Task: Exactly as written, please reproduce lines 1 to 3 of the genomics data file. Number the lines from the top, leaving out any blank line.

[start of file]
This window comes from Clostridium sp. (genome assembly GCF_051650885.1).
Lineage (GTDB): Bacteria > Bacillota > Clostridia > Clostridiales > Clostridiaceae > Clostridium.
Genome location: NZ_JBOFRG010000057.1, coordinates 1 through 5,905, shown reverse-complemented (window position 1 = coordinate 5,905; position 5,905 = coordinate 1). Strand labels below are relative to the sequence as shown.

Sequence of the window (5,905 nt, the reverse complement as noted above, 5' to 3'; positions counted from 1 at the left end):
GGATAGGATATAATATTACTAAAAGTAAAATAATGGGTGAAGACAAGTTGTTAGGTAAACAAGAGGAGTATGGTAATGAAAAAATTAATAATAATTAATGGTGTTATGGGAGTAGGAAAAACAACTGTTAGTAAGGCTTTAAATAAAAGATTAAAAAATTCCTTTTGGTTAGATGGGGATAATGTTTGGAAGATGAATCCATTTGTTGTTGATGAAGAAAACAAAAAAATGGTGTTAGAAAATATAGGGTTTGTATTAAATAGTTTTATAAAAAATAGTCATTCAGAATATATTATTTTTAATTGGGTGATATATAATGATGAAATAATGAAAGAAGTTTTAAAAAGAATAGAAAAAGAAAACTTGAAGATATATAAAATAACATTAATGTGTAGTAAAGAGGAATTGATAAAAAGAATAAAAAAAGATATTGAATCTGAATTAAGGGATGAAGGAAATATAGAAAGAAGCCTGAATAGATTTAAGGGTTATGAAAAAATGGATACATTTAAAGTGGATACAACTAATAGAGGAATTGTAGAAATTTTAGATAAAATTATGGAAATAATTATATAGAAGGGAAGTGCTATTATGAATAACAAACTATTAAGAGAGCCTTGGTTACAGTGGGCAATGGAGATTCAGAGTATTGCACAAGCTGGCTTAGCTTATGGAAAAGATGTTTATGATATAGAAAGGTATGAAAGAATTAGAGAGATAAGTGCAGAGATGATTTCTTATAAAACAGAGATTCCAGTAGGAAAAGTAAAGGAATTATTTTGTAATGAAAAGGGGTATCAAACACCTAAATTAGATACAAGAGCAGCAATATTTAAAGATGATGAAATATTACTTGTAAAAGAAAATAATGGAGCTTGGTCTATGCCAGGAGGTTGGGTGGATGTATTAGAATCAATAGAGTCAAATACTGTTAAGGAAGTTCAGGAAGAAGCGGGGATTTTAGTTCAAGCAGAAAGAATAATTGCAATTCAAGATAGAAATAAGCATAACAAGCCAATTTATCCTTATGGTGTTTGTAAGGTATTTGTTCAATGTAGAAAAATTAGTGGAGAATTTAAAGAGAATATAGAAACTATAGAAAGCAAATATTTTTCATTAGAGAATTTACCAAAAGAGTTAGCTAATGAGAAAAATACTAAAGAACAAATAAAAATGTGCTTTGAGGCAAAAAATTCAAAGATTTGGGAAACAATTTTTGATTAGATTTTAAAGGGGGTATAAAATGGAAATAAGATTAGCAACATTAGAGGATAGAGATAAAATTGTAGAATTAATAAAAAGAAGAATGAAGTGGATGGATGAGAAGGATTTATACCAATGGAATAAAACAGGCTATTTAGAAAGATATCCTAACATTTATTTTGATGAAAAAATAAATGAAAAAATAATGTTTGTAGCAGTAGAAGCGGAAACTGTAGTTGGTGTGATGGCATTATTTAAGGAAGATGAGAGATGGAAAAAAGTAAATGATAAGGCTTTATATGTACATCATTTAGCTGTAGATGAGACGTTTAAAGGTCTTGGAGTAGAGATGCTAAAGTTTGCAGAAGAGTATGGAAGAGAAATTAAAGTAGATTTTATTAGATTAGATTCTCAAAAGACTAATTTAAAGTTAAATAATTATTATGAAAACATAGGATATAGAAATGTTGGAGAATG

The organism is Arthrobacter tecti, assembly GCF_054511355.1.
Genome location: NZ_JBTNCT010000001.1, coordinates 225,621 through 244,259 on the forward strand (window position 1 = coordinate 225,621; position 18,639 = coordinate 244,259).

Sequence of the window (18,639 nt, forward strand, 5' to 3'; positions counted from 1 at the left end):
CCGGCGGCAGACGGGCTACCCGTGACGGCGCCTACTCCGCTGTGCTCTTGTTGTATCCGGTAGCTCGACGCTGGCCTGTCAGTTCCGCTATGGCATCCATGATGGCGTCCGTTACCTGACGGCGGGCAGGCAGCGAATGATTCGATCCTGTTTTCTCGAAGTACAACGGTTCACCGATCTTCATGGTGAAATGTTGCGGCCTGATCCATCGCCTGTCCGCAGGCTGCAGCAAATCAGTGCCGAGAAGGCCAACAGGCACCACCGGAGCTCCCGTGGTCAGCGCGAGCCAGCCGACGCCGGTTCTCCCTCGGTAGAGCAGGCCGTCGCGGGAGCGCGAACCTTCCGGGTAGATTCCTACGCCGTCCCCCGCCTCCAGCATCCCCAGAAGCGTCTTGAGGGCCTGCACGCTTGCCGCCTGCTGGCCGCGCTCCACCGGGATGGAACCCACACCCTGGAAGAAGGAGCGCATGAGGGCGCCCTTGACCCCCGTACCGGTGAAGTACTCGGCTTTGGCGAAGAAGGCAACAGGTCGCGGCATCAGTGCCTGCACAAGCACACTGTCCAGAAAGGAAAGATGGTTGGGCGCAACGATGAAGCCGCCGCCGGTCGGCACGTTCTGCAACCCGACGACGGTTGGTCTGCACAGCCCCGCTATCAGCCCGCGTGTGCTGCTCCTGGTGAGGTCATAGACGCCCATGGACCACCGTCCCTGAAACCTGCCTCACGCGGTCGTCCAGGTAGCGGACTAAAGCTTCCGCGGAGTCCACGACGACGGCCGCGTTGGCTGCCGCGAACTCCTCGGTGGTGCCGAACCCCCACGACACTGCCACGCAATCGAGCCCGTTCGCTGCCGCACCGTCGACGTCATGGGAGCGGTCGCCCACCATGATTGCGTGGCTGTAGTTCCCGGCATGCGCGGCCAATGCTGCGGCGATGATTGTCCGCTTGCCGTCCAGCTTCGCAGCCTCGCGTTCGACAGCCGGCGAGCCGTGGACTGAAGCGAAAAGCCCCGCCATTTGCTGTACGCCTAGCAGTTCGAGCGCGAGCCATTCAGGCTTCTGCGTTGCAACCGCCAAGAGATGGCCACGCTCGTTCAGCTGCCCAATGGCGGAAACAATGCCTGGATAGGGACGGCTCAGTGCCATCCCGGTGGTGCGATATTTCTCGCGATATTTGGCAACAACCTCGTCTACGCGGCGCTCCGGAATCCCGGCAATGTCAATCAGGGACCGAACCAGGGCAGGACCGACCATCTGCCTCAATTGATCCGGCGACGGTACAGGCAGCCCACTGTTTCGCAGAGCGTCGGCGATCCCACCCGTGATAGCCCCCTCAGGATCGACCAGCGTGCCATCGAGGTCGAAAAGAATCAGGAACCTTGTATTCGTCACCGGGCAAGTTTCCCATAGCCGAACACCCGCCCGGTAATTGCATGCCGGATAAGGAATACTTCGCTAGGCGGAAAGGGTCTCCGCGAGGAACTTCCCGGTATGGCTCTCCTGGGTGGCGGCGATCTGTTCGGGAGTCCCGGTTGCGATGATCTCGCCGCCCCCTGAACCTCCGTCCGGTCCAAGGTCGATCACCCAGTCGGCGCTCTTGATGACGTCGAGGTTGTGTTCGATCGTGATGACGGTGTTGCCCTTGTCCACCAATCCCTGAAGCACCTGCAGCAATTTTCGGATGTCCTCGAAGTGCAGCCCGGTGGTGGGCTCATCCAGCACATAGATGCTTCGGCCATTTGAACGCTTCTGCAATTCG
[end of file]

This window comes from Clostridium sp. (genome assembly GCF_051650885.1).
Lineage (GTDB): Bacteria > Bacillota > Clostridia > Clostridiales > Clostridiaceae > Clostridium.
Genome location: NZ_JBOFRG010000057.1, coordinates 1 through 5,905, shown reverse-complemented (window position 1 = coordinate 5,905; position 5,905 = coordinate 1). Strand labels below are relative to the sequence as shown.